Shops and restaurants close early in Damascus these days, their owners eager to get home before dark, which sometimes brings shootings and other crime. Blast walls and checkpoints ring government buildings to guard against car bombs. Residents struggle with spiraling prices and power outages.
In my first visit in nearly a year, I found Damascus transformed by Syria’s deadly and divisive uprising against President Bashar Assad’s regime. A capital once considered one of the safest in the world has become tense with worries over violence. A city that had grown boisterous and optimistic with an economic blossoming in recent years is now grim with fears for the future.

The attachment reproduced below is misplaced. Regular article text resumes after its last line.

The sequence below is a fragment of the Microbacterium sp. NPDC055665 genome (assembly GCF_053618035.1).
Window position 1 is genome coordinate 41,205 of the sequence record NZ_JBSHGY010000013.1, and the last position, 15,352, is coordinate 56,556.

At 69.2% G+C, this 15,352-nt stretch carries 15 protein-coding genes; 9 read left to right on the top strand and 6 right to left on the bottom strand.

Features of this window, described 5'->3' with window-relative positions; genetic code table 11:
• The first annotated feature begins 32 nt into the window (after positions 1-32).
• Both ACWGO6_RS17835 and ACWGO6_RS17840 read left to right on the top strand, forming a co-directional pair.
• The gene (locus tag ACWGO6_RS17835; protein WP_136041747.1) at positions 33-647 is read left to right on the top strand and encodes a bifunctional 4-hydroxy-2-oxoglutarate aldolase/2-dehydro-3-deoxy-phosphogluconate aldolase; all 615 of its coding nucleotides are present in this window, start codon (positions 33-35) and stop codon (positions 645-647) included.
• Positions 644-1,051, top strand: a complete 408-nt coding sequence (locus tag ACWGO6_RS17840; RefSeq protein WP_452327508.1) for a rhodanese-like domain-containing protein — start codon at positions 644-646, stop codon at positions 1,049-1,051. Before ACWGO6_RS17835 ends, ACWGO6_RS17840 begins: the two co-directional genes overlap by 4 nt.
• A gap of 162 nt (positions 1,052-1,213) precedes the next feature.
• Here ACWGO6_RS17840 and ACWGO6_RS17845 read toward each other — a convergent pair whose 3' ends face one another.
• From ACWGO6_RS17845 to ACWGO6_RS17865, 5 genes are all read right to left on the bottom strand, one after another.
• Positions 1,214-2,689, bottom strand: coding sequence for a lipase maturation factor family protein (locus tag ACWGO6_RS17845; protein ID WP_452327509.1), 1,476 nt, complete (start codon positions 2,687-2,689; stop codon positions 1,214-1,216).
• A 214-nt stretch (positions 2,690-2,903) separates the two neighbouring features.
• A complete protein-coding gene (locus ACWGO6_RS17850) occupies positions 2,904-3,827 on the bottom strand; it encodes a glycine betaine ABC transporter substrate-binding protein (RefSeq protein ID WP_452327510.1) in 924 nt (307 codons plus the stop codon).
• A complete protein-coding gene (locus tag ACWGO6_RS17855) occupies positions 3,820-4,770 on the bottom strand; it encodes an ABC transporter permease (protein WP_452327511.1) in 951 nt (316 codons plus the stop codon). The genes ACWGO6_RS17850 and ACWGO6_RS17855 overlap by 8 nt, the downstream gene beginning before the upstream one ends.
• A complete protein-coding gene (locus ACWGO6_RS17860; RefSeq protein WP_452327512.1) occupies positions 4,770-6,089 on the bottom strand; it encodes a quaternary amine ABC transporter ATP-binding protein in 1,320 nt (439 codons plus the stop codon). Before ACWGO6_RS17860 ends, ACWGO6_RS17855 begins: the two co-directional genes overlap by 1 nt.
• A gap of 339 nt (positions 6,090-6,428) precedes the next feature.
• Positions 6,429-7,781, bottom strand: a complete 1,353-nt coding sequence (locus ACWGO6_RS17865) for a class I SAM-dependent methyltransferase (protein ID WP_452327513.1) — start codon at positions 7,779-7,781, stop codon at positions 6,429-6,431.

Electricity outages lasting up to 12 hours a day have forced residents to buy private generators, and the din from their engines echoes along the commercial Hamra Street. Much of what I saw reminded me of Iraq and my hometown of Beirut, where 22 years after the Civil War ended, electricity cuts are still frequent due to the dilapidated infrastructure. At one point when I got stuck in a hotel elevator, I thought for a split second that I was back in Beirut.